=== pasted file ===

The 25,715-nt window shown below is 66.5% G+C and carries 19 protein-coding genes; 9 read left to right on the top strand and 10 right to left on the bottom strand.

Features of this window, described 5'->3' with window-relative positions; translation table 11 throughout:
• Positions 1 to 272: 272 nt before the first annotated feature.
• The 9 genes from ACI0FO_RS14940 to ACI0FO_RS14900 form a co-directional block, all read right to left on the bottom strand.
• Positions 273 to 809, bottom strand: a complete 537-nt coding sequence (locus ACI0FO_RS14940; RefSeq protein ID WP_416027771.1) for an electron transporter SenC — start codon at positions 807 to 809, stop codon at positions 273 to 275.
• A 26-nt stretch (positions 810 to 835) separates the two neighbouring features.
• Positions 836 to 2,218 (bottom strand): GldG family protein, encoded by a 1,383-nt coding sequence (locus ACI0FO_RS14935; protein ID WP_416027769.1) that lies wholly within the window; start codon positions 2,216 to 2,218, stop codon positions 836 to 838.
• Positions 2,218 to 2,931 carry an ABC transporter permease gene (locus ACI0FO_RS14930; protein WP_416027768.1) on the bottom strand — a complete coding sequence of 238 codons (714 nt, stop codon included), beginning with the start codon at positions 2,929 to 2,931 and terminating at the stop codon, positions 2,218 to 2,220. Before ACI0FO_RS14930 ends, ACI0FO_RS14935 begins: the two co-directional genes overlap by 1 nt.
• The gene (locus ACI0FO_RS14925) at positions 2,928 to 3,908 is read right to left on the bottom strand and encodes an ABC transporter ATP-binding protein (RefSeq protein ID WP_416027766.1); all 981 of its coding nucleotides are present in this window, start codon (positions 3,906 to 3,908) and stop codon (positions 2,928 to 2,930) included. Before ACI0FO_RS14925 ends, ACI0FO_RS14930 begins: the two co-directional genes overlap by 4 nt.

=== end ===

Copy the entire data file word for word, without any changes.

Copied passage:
The 25,715-nt window shown below is 66.5% G+C and carries 19 protein-coding genes; 9 read left to right on the top strand and 10 right to left on the bottom strand.

Features of this window, described 5'->3' with window-relative positions; translation table 11 throughout:
• Positions 1 to 272: 272 nt before the first annotated feature.
• The 9 genes from ACI0FO_RS14940 to ACI0FO_RS14900 form a co-directional block, all read right to left on the bottom strand.
• Positions 273 to 809, bottom strand: a complete 537-nt coding sequence (locus ACI0FO_RS14940; RefSeq protein ID WP_416027771.1) for an electron transporter SenC — start codon at positions 807 to 809, stop codon at positions 273 to 275.
• A 26-nt stretch (positions 810 to 835) separates the two neighbouring features.
• Positions 836 to 2,218 (bottom strand): GldG family protein, encoded by a 1,383-nt coding sequence (locus ACI0FO_RS14935; protein ID WP_416027769.1) that lies wholly within the window; start codon positions 2,216 to 2,218, stop codon positions 836 to 838.
• Positions 2,218 to 2,931 carry an ABC transporter permease gene (locus ACI0FO_RS14930; protein WP_416027768.1) on the bottom strand — a complete coding sequence of 238 codons (714 nt, stop codon included), beginning with the start codon at positions 2,929 to 2,931 and terminating at the stop codon, positions 2,218 to 2,220. Before ACI0FO_RS14930 ends, ACI0FO_RS14935 begins: the two co-directional genes overlap by 1 nt.
• The gene (locus ACI0FO_RS14925) at positions 2,928 to 3,908 is read right to left on the bottom strand and encodes an ABC transporter ATP-binding protein (RefSeq protein ID WP_416027766.1); all 981 of its coding nucleotides are present in this window, start codon (positions 3,906 to 3,908) and stop codon (positions 2,928 to 2,930) included. Before ACI0FO_RS14925 ends, ACI0FO_RS14930 begins: the two co-directional genes overlap by 4 nt.